“Prayer is not a lazy substitute for work. It is not a short cut to skill or knowledge. And sometimes God delays the answer to our prayer in final form until we have time to build up the strength, accumulate the knowledge, or fashion the character that would make it possible for Him to say ‘yes’ to what we ask.” (Roy M. Pearson)
According to Forbes magazine, the number of millionaires in the U.S. has doubled in the past eight years, and now totals almost a million persons.
As David Richardson points out: “Do you realize that as a nation we have far more millionaires than we have missionaries? Where are our priorities?” (Richardson is Pastor of First United Methodist Church, Dexter, MO)
PROBLEMS — May be caused by few
Steve Brown tells about the man who drove by a pond and heard an enormous amount of croaking. He thought to himself, “I could make a fortune if I bought that pond and sold frog legs to the restaurants in my city.”
So he negotiated with the farmer who owned the pond and bought it. He drained the pond — and discovered there was just one big bullfrog making all that noise!
Sometimes a church can be thrown into conflict by just one or two people making lots of noise. (Brown is Pastor of Key Biscayne Presbyterian Church, Key Biscayne, FL)
Some time after leaving the White House, Lyndon Johnson was reflecting on the way he handled the Vietnam conflict. He said, “I never felt I had the luxury of reexamining my basic assumptions. Once the decision to commit military force was made, all our energies were turned to vindicating that choice and finding a way somehow to make it work.” Johnson never felt free to turn around and change directions.
The Bible tells us that we have the option of changing direction in life — it’s called repentance. We can change; we can get a fresh start.
John Killinger describes Mother Teresa and her ministry to the very poorest of humanity.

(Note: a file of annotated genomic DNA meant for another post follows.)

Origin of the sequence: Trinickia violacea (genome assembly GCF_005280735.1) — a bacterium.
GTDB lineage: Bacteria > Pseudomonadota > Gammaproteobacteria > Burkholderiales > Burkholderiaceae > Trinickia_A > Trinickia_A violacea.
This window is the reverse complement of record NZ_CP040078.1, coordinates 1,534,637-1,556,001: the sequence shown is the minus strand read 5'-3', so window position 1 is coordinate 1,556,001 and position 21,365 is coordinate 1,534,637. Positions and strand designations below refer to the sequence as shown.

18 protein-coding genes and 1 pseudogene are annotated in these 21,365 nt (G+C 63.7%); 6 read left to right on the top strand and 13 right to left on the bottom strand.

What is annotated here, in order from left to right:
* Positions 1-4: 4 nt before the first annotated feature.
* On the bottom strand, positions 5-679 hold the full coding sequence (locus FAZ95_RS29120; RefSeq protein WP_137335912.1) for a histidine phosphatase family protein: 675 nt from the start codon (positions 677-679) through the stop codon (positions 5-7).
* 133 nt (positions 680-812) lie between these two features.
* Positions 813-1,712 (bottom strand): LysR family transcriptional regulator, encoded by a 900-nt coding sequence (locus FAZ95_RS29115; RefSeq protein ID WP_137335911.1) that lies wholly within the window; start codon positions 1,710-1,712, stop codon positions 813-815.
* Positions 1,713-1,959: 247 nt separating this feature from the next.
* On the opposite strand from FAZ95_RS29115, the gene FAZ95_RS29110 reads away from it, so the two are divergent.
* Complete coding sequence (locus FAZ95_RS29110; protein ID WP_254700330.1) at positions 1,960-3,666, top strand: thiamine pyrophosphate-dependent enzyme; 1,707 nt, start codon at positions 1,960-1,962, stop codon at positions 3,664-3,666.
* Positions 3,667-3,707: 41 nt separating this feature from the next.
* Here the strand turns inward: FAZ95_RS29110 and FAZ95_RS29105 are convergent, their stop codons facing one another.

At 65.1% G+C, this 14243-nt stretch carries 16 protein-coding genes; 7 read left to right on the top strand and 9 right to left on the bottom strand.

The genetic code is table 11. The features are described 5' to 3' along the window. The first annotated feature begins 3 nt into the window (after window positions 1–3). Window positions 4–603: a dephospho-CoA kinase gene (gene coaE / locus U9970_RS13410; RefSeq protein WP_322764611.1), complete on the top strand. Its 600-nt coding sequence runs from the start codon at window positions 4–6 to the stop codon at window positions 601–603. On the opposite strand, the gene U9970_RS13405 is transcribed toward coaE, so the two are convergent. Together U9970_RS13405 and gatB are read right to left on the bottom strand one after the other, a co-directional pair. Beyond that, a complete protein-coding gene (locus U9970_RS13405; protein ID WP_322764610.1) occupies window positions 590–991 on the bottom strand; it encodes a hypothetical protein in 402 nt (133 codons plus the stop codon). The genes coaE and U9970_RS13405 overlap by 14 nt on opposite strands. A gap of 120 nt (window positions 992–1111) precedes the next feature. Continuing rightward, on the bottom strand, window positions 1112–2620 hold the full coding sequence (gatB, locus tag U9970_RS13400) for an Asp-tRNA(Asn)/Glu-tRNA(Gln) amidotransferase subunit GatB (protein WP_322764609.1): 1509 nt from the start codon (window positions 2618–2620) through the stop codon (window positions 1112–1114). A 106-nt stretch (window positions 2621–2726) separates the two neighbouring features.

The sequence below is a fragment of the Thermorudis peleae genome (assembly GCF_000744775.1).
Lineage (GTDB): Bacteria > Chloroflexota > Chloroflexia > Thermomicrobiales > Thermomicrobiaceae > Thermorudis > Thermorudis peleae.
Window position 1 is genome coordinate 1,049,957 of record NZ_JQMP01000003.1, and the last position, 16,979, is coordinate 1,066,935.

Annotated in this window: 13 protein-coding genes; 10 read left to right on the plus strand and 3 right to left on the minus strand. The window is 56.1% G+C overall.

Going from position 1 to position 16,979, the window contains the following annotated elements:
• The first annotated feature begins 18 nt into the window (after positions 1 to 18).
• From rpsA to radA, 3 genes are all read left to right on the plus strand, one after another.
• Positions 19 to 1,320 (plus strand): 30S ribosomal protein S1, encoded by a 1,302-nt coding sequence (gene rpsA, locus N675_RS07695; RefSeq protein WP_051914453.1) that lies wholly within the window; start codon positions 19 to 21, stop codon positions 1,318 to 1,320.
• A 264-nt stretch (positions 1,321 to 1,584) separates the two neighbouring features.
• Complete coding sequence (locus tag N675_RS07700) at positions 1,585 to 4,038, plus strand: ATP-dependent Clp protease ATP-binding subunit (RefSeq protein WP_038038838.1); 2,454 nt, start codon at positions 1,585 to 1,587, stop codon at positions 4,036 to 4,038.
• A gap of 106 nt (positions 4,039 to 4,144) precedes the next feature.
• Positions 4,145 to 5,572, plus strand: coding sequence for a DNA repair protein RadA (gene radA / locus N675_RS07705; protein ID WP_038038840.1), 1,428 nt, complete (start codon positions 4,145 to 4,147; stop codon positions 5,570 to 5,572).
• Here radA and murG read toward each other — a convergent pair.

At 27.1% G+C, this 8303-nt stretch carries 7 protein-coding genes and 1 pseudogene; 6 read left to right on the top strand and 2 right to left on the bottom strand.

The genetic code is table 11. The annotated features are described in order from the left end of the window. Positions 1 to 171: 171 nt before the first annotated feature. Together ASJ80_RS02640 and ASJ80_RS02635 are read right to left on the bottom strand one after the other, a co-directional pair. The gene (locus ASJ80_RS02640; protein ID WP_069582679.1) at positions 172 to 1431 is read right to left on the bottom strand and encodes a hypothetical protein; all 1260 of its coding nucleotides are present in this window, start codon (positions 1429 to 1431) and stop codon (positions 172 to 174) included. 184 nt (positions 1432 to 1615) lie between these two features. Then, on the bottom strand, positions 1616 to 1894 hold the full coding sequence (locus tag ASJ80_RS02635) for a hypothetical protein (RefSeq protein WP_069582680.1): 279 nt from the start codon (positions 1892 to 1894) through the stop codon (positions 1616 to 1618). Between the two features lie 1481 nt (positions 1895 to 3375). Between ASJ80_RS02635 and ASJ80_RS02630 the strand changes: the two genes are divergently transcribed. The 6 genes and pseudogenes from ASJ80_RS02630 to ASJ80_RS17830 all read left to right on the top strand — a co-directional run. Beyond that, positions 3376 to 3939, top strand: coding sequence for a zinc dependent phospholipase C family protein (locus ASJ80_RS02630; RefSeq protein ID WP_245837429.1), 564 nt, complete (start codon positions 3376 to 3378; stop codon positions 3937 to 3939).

“How tirelessly this little nun, scarcely five feet tall, has labored to bring comfort and love to the poor, to save the lives of lepers, to rescue unwanted children from dustbins and see them placed with caring parents. Even in her eighties, she rises before five in the morning, prays, and often works until midnight or one a.m., traveling, speaking, overseeing the many mission houses she has helped to establish, and personally tending to the sick and dying …
“I can imagine, someday in heaven, standing in a roll call at which God asks to look at my hands. ‘Too soft!’ He will say. ‘They have been too long at the typewriter, or too long gesturing in public speech. They should look more like Mother Teresa’s hands!” (Killinger is Minister of First Congregational Church, Los Angeles, CA)
SIN — Requires confession
“If in the course of your Christian life Satan trips you up and causes you to fall and to be ashamed, what must you do? At that moment, in the presence of God, you must judge it as sin; do not ally yourself with it, but judge it and condemn it. Look up into God’s face and trust Him for forgiveness and cleansing, pardon and restoration, and power to overcome.
“But if you refuse to do that, and continue to allow yourself to be the victim of habit and sinfulness, then you will face a dreadful day when you come to meet with God. The time lag between the moment of sinning and the moment of forsaking and confessing is a sure indication of the true nature of a man’s walk with God. No one who has enjoyed the intimacy of His presence and the power of His Spirit can endure His absence for long!” (Alan Redpath, Blessings Out of Buffetings)
WORSHIP — Quotations
“It is only when men begin to worship that they begin to grow.” (Calvin Coolidge)
“Worship renews the spirit as sleep renews the body.” (Richard Clarke Cabot)
“He who neglects worship neglects that which separates man from the birds, the animals, the insects, the fishes.” (Dwight Bradley)
View more sermon illustrations for inspiration for your next message.